To manipulate language is to manipulate one's mask, and therefore is the prime method of manipulating others. And Browning's characters are above all interested in manipulating the responses of others and controlling them so that they take the speaker's mask at face value. Yet if the speaker talks long enough, like the rest of us, his manipulative control begins to break down; and he reveals not the reality behind the mask but the mask behind the mask. It is almost as if Browning conceived of the personality as an infinite regression of masks, and perhaps he did.
However, the other side of the coin is equally important. It is the mask of language, and language as mask, that not only facilitates but permits interaction. Manipulation of one's self and others in the furtherance of certain life-essential interests is the way we live, and what makes it possible for us to live....To present publicly one's self-conception, the mask behind the mask, is on the one hand to force one's attitudes on others and on the other to expose oneself to unnecessary challenges. The full development of subtle and profound concepts requires protection. Without that protection either one's confidence is shattered or one becomes engaged in contention, and the worst kind of contention, sincere contention....To be sincerely contentious is to lose one's insights in sincerity, for the development of insights requires that one uncover, in secrecy, one's own insincerity, something impossible to do if one is busy defending them. The defense of a position hypostasizes it, reifies it, commits one to it, and ultimately leaves one stuck with it.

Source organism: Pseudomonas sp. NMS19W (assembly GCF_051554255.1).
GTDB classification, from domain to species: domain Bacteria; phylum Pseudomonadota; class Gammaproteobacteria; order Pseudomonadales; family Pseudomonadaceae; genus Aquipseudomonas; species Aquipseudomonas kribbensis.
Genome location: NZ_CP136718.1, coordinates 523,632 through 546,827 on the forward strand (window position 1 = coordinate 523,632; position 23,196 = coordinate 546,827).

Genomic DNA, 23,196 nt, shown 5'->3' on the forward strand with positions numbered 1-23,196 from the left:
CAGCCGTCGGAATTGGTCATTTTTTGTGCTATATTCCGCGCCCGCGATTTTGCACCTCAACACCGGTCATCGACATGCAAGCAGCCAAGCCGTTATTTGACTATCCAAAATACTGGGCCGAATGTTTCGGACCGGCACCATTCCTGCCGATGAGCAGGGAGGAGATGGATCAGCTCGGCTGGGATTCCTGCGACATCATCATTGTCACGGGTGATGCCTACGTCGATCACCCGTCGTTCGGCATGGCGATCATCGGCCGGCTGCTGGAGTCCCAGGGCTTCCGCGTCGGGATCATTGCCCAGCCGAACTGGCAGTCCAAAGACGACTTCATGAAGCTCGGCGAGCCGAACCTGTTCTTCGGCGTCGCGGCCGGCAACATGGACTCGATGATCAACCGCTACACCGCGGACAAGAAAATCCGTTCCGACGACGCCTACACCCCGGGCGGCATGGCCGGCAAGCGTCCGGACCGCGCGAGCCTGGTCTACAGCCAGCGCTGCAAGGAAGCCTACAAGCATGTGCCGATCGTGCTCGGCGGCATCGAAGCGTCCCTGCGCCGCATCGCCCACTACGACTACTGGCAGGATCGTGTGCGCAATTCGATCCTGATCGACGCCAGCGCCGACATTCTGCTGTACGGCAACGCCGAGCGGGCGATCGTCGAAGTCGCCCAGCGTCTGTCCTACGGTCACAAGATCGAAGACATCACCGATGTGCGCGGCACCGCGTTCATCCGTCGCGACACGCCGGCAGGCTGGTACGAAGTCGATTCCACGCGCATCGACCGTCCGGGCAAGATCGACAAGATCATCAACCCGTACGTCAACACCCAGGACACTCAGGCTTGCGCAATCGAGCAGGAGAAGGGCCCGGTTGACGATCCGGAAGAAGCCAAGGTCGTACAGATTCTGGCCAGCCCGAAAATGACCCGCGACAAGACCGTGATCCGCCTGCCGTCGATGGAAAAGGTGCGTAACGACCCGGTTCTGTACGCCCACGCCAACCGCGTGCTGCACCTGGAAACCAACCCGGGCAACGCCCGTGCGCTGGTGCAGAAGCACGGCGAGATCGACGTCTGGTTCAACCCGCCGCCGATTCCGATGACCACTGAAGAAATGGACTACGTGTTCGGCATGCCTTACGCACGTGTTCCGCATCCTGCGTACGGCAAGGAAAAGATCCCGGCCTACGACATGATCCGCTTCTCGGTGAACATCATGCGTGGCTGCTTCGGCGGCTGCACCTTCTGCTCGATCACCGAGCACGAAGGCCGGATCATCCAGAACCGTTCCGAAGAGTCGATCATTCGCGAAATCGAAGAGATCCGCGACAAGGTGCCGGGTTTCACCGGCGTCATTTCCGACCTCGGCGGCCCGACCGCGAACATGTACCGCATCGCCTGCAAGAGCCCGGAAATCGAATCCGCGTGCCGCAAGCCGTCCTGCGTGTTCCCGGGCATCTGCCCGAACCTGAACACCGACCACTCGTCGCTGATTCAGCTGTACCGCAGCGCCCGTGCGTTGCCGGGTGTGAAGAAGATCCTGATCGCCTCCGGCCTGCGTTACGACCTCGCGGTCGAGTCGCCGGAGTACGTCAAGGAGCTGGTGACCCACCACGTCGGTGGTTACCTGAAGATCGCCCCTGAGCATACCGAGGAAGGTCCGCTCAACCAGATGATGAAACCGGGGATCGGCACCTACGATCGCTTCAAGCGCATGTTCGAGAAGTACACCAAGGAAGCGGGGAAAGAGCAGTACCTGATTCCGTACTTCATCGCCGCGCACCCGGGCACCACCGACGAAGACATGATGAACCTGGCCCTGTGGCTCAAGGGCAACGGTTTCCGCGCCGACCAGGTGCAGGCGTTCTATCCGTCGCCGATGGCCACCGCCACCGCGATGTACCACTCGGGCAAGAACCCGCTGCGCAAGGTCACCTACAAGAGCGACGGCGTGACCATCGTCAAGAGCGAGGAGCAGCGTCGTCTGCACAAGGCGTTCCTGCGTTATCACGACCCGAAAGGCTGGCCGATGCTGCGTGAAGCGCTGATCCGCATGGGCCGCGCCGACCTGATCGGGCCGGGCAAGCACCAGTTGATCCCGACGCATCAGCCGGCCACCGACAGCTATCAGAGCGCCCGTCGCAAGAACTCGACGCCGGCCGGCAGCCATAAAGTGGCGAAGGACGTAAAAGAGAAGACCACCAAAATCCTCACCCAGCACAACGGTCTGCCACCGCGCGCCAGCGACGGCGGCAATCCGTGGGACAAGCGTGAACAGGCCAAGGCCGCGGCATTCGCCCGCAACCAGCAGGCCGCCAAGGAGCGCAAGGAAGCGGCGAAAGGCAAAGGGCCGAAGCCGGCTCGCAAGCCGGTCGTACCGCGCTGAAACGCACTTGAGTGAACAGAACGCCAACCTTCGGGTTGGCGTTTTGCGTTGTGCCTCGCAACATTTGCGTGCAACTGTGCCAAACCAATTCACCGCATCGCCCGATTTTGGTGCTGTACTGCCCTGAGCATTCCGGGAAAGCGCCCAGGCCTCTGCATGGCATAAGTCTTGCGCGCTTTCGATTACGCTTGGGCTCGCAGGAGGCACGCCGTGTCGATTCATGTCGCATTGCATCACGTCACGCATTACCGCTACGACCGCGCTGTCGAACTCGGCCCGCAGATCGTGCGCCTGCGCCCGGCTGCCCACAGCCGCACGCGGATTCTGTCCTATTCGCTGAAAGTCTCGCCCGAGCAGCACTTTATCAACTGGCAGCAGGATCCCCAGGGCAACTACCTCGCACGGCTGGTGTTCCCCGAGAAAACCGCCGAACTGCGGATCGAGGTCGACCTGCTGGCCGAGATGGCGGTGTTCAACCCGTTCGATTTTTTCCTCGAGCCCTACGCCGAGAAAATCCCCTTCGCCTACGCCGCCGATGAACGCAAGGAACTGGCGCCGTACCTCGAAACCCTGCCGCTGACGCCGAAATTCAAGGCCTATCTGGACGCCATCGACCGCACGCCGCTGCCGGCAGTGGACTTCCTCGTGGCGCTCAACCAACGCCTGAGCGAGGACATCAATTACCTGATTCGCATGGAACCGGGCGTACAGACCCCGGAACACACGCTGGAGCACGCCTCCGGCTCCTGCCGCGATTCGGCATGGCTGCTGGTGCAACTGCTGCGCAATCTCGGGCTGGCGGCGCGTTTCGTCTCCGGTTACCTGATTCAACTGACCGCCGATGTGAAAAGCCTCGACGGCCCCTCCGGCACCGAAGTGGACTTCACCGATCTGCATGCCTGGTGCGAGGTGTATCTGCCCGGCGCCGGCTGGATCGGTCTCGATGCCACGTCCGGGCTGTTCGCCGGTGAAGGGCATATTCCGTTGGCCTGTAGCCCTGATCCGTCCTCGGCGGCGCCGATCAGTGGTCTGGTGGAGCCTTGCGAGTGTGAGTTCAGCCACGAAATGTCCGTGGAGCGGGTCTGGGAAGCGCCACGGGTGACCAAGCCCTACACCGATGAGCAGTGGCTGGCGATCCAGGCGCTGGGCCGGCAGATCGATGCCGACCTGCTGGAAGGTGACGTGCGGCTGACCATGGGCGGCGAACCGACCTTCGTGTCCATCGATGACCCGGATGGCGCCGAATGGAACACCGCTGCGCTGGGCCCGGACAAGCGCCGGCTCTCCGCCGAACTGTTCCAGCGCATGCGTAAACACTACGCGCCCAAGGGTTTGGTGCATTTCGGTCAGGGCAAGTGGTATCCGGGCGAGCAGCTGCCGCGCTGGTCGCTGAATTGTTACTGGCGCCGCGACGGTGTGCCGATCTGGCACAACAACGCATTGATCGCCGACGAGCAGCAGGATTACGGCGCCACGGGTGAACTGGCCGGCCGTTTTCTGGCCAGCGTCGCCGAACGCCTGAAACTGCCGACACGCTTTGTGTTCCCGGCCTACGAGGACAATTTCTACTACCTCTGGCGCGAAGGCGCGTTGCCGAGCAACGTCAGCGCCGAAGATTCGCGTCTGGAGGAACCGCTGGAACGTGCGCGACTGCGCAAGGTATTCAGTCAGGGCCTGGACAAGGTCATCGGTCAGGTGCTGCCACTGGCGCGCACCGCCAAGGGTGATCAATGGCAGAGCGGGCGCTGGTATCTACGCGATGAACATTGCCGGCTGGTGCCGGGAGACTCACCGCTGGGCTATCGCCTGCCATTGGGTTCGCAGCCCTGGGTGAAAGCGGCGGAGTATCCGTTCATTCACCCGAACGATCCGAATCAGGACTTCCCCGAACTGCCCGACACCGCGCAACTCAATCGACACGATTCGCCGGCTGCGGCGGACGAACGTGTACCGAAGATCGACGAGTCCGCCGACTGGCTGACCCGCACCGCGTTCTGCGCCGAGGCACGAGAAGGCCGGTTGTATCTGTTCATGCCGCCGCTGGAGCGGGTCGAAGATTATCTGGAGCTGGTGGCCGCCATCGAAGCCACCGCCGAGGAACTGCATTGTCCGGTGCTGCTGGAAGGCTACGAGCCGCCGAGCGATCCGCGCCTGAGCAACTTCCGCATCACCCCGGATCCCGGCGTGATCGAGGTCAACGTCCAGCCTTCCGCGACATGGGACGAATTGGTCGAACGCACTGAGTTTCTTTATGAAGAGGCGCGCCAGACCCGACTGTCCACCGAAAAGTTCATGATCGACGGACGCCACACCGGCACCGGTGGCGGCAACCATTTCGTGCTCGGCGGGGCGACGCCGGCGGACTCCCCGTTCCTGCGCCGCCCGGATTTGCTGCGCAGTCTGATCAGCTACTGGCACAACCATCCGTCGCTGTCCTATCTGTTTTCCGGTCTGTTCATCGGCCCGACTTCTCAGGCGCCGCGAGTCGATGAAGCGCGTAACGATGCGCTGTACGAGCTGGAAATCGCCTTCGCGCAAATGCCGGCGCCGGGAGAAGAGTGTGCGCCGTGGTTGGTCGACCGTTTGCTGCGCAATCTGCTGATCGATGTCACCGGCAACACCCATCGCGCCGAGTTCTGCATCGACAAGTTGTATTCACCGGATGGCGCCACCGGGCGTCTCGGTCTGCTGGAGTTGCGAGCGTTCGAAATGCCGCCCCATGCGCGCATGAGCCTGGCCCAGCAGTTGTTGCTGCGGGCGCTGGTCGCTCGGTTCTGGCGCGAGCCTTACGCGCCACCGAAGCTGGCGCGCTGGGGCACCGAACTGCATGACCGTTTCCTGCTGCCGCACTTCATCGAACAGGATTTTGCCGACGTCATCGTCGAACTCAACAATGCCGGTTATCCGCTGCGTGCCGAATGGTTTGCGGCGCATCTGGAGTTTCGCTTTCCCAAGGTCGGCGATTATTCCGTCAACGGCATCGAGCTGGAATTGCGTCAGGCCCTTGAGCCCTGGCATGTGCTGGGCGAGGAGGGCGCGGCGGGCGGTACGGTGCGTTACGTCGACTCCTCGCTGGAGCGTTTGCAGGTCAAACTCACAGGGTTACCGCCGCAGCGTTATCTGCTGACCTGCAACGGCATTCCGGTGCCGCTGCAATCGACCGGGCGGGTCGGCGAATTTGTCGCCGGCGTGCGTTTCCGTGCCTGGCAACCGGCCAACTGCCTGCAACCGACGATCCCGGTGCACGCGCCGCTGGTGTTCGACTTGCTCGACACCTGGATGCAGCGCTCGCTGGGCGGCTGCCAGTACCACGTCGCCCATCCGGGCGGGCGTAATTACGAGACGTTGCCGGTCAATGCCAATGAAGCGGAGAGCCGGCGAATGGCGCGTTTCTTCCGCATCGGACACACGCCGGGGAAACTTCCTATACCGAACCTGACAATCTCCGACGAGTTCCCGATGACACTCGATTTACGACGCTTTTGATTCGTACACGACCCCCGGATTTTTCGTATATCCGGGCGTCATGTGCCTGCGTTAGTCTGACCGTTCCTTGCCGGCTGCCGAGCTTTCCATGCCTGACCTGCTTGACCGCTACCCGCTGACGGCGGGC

--Morse Peckham, "Personality and the Mask of Knowledge" in Victorian Revolutionaries